March 30, 2005
Three more books

Neverwhere - Neil Gaiman

Ever since I read American Gods, I’ve been a fan of Neil Gaiman. Michele bought and read this book before I did and said it was great. She liked it so much that she tracked down the DVDs of the BBC production of the book and watched that as well.

Needless to say, it moved to the top of my reading stack.

The story takes place in a Gaimanesque world where the world is oblivious to the magic world that surrounds and permeates it. After living a normal life, our protagonist, Richard Mayhew finds himself slid out of his reality and into the Underground.

His adventures take place in the world that exists in the under London. Below is a fantastic place of history, magic, and the supernatural where the base currency is one of ‘favors’. Each chapter gives glimpses of the world and then pushes you forward leaving you craving more about what is hinted at. Enjoyably, each new chapter brings more interesting things to ponder.

Like American Gods, the only problem with the book is that it ends. As you finish the book, you want more, much more about the world that Gaiman describes. The story touches on other places and people that you want to know more about.

Supposedly the upcoming book, Anansi Boys, is similar in delving into Gaiman’s vision of the supernatural. I look forward to it with baited breath.

The Merchants of Souls - John Barnes

This is that latest book in the Thousand Cultures/Giraut series that Barnes has created. In this series, humanity is mending itself back together after splitting to hundreds of planets with thousands of cultures. The idea being that planets were colonized based on specific cultures to allow harmony as they developed. Imagine cultures devoted to such varied ideals as Tamil Poetry, Occitan Chivalry, Calvinism, a pure military society, and even a pure hedonistic society. The invention of the ‘springer’ and instantaneous transportation device that can span the light years arrives to weave the culture back together in some fashion. Chaos ensues.

This book takes place mainly on Earth and involves the challenge of the OSP (the good guys) to face down the billions of Earth people living in virtual reality their whole lives. The bad guys want to use stored copies of people’s consciousness as virtual playthings fort their virtual lives. The OSP must stop this.

Barnes touches on several interesting ideas in a future world when machines do the work and all that is left for people to do is think and create. He touched on these ideas in the other novels, but examines then a little more deeply in this book.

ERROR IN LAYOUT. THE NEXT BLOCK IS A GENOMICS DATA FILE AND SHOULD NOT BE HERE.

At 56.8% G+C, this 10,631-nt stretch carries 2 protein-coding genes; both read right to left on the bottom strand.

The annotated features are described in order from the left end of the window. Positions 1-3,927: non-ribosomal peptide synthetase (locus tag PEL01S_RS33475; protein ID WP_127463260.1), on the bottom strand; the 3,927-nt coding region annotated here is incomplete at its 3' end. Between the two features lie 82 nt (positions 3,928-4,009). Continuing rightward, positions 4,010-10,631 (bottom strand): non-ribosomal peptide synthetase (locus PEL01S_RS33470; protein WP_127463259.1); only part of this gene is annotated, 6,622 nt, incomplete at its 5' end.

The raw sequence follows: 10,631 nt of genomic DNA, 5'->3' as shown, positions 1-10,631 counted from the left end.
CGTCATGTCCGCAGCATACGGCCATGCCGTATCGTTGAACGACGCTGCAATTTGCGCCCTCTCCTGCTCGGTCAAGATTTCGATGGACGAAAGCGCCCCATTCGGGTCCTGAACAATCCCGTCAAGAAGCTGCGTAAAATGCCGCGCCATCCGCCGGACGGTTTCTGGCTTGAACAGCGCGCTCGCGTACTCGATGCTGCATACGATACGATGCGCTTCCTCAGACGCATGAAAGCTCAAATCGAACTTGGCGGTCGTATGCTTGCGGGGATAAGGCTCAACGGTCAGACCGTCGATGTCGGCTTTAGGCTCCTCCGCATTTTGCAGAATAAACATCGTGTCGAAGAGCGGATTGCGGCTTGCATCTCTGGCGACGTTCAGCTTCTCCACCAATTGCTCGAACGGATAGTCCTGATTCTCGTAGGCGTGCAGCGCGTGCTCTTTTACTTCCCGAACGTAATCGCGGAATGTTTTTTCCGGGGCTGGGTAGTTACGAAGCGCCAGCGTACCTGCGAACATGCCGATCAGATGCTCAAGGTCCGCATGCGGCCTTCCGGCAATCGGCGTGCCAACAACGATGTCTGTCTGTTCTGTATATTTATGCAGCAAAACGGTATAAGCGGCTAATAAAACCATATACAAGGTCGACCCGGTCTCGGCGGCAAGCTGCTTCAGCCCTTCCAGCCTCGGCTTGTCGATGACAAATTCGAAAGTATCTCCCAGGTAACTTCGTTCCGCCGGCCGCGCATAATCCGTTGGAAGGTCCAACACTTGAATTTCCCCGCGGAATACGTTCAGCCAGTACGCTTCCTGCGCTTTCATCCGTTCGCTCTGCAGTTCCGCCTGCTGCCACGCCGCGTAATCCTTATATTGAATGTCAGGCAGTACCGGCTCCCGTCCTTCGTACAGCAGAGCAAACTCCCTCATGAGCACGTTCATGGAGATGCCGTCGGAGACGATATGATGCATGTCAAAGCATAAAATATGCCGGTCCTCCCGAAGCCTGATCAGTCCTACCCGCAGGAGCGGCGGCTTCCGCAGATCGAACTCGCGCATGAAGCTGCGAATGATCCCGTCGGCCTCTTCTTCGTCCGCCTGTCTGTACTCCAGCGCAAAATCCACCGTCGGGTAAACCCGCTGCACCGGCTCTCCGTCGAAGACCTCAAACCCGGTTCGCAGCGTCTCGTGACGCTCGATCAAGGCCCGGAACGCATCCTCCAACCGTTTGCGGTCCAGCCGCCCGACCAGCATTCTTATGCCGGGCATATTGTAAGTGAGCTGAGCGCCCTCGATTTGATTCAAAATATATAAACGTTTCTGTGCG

Still, it’s science fiction and the story involves murder and misdirection in a hard sci-fi world. Barnes is good in this aspect, with consistency and refusing to solve the issues with miraculous invention in the nick of time. His inventions and culture are fully realized and you can understand the motivations of those involved event though it takes place in the imaginary future.

I enjoyed the book, but it’s for people that have read the first two books, A Million Open Doors and Earth Made of Glass. I’m sure you can find the first book for sale used for only a few dollars.

Idlewild – Nick Sagan

Last week when I was heading out to Utah, I asked Michele for a book to read and she handed me Idlewild. She said was good but not great. After finishing it I have to agree.

The story is a mashup of the Matrix, Stephen King’s The Stand, and a whodunit. Our protagonist wakes up with amnesia and we learn along with him about his world. A good literary technique, but the author won’t get away with using it again.

Central to the book is the concept of IVR, a form of Matrix-like virtual reality where much of the story takes place. Perhaps the Matrix has ruined the concept of virtual reality for sci-fi writers in the near term, since a lot of the ideas felt lifted, but probably weren’t.

I enjoyed the book and Sagan puts in enough red herrings and false leads that I was unable to deduce what was really going on until I read it. Most things follow but in the last couple chapters, things seem rushed with travel over distance happening way too fast and the death of a character happening in an almost unexplained way. I’d bet there are a couple more chapters that the author cut that would have made the story a little smoother at the end.

The book is good enough that I am looking forward to the follow-up, Edenborn.

Posted by michael at March 30, 2005 09:01 PM